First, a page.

There’s a wonderful article in Tehelka by Kumar Ketkar about Narendra Dabholkar (dated August 21).
…what is important to note is that his life as well as his brutal death have completely exposed the hypocrisy and vacuousness of Maharashtra’s claim to be progressive and modern. Indeed, his murder has shaken the establishment to the core, much more than his lifelong struggle to eradicate superstitions from society. For more than forty years, he worked to build the organization Andhashradha Nirmulan Samiti ( Association to Abolish Superstition) and established a network of thousands of activists across Maharashtra – rural and urban. He had collected evidence on how thousands of women were victims of superstition and were exploited by sadhus, babas and self-proclaimed tantriks and mantriks. For him, therefore, it was also a struggle to liberate women from the shackles of vicious traditions, rituals and magic. Not only from the so-called gurus, but also from the male members of their families.
While the Congress used to feel embarrassed by the campaigns run by Narendra Dabholkar as their sham claims would get exposed, the Bharatiya Janata Party and the Shiv Sena felt threatened because they felt that the movement was against Hindu traditions. The militant wings of the Sangh Parivar aggressively organised against Dabholkar’s movement. Not only the Vishwa Hindu Parishad and the Bajarang Dal, but also more vicious outfits like Sanatan Sanstha and their ilk. Their publications routinely abused, threatened and spread calumny against Dabholkar’s organisation and volunteers. But to their dismay, Dabholkar’s reach was expanding and gaining strength. The more support he received from the masses, intellectuals and the media, the more shrill and violent became the obscene campaign of the Sanatan outfits. Just a fortnight before he was killed, some of their activists openly said that Dabholkar would meet the same fate as Gandhi. Social media websites were aflame with vulgar abuses and innuendo against Dabholkar – before his death and even after.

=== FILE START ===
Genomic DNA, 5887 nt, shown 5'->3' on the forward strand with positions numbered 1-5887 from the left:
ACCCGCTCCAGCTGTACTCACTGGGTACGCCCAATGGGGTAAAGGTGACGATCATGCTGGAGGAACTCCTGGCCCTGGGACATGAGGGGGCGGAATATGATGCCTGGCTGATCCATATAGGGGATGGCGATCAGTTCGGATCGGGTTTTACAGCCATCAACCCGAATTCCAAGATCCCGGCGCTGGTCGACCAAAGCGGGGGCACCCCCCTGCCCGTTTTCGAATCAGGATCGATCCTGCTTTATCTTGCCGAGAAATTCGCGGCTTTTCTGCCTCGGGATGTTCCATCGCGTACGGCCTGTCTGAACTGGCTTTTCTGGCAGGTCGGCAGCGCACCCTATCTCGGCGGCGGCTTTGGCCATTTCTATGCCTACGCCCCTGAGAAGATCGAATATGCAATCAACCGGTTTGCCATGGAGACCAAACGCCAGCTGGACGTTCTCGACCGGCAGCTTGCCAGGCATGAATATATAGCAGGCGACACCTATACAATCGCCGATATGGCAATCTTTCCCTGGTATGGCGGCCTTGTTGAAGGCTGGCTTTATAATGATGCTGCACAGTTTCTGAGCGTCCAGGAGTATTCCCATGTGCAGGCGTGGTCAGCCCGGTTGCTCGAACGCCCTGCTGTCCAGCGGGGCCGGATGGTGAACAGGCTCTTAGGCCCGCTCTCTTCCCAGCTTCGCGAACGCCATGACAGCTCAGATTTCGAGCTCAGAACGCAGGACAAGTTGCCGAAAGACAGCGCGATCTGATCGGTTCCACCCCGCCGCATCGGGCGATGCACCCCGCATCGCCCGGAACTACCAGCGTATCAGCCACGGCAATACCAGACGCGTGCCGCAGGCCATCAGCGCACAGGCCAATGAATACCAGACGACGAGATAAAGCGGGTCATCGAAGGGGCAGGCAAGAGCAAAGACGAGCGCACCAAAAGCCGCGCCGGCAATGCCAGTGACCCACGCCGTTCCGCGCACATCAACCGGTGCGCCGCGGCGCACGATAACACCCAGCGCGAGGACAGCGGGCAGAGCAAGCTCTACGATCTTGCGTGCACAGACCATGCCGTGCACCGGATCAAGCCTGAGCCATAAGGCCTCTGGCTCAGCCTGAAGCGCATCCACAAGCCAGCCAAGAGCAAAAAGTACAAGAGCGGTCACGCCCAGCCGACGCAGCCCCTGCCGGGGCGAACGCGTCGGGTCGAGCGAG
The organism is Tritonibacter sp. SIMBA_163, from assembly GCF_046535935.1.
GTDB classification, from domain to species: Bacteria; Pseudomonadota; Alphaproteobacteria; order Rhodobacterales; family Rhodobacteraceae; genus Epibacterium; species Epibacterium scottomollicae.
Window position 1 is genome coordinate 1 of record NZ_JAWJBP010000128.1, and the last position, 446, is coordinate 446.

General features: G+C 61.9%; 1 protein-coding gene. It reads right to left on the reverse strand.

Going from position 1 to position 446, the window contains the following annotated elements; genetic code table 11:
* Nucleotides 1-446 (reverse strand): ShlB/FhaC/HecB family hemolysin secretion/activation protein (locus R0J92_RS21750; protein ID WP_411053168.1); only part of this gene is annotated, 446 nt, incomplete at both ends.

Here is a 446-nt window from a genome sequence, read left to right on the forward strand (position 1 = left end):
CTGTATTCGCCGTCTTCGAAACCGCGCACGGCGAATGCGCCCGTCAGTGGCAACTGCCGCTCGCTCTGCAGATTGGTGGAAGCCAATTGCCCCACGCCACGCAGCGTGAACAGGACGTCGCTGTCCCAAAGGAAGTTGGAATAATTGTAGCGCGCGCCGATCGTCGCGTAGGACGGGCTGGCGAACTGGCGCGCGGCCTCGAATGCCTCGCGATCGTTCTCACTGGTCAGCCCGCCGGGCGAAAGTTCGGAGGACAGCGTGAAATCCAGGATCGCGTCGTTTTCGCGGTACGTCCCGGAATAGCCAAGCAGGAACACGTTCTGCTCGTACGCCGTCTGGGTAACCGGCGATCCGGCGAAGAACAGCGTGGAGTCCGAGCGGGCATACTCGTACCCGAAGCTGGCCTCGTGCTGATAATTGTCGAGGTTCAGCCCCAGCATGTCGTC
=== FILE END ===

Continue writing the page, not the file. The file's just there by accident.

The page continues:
And then he was killed. Hate campaigns sometimes end that way.
Every time he exposed the exploitation of poor villagers, there would be some sadhu or thug sanyasi protected or sponsored by a politician involved. While the BJP and the Sangh Parivar opposed him ideologically and politically, the Congress ‘welcomed’ his campaign publicly, but did nothing to enact laws to stop these atrocities. For nearly two decades, Dabholkar fought for strict laws against inhuman practices in the name of spirituality and Hindu traditions. The Congress and the Rashtravadi Congress promised him legislation against superstitious practices and made him amend the draft he had prepared, but then talked of legislative difficulties and shelved the draft bill. On one hand, they were afraid of losing the so-called ‘traditional Hindu vote’ and on the other, they themselves were superstitious. So they talked of not ‘hurting the sentiments’ of people and procrastinated.
The bill was finally ready, but it was not likely to be passed. So Dabholkar began his meetings with individual members of the House, party leaders, the media and opinion makers. His efforts had an impact and that is what alarmed the Sangh-Sanatan Parivar. His murder was the logical and ideological culmination – conspired, coordinated and executed in the same way Gandhiji was killed. Nathuram Godse belonged to Pune; 65 years later Narendra Dabholkar was assassinated in Pune.
Gandhiji wasn’t much of an anti-superstition activist though.